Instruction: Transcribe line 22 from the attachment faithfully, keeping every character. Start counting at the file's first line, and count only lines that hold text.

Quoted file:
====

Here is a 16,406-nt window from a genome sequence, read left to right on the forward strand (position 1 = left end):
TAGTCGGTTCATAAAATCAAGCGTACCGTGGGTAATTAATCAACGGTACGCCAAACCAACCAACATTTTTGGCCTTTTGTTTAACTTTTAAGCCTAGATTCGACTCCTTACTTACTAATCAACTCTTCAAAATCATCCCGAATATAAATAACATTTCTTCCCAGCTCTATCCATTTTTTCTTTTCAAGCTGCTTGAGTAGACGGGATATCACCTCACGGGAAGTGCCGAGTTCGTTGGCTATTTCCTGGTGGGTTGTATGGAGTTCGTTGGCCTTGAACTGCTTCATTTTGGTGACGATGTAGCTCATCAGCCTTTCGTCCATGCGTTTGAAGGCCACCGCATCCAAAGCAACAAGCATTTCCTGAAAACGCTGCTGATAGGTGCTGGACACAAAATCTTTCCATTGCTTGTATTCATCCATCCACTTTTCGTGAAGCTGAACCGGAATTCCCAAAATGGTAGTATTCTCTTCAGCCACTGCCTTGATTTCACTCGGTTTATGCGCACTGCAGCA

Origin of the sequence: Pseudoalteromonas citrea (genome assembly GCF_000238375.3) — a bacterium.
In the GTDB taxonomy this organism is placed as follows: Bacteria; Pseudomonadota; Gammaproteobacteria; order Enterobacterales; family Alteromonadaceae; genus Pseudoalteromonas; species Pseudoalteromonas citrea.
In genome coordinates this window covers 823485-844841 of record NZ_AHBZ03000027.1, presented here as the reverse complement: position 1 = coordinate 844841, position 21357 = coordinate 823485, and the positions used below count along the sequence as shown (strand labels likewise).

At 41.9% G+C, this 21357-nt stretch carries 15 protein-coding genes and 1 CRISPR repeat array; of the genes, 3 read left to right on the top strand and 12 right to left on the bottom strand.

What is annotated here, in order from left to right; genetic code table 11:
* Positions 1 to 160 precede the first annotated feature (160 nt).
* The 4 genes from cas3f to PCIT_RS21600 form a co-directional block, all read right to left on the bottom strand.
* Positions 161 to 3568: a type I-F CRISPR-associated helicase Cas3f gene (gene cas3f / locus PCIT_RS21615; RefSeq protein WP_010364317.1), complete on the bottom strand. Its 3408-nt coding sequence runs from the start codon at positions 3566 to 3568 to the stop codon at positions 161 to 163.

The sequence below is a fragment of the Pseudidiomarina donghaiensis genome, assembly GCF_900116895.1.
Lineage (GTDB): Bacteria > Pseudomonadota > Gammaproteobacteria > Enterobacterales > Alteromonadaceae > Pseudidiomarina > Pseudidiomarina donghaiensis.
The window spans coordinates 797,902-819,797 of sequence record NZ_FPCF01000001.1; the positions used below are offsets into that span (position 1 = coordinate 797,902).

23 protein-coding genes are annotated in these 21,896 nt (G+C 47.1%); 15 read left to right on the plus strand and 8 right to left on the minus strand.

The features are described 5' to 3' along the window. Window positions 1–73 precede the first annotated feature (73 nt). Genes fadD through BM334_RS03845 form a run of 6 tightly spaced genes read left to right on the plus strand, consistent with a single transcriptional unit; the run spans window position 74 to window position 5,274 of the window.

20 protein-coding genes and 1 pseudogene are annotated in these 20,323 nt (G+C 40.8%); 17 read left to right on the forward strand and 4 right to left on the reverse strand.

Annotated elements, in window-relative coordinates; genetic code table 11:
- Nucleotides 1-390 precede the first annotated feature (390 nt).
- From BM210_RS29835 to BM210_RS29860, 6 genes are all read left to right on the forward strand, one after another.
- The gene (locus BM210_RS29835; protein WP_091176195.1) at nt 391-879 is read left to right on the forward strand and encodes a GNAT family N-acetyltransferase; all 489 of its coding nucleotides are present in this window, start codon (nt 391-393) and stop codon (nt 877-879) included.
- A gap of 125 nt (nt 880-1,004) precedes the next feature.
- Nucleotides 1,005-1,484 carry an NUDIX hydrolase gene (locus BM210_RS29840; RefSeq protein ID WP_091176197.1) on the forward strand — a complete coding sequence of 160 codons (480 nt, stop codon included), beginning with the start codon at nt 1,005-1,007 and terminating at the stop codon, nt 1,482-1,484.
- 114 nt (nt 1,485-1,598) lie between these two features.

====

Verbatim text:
- Nucleotides 1,005-1,484 carry an NUDIX hydrolase gene (locus BM210_RS29840; RefSeq protein ID WP_091176197.1) on the forward strand — a complete coding sequence of 160 codons (480 nt, stop codon included), beginning with the start codon at nt 1,005-1,007 and terminating at the stop codon, nt 1,482-1,484.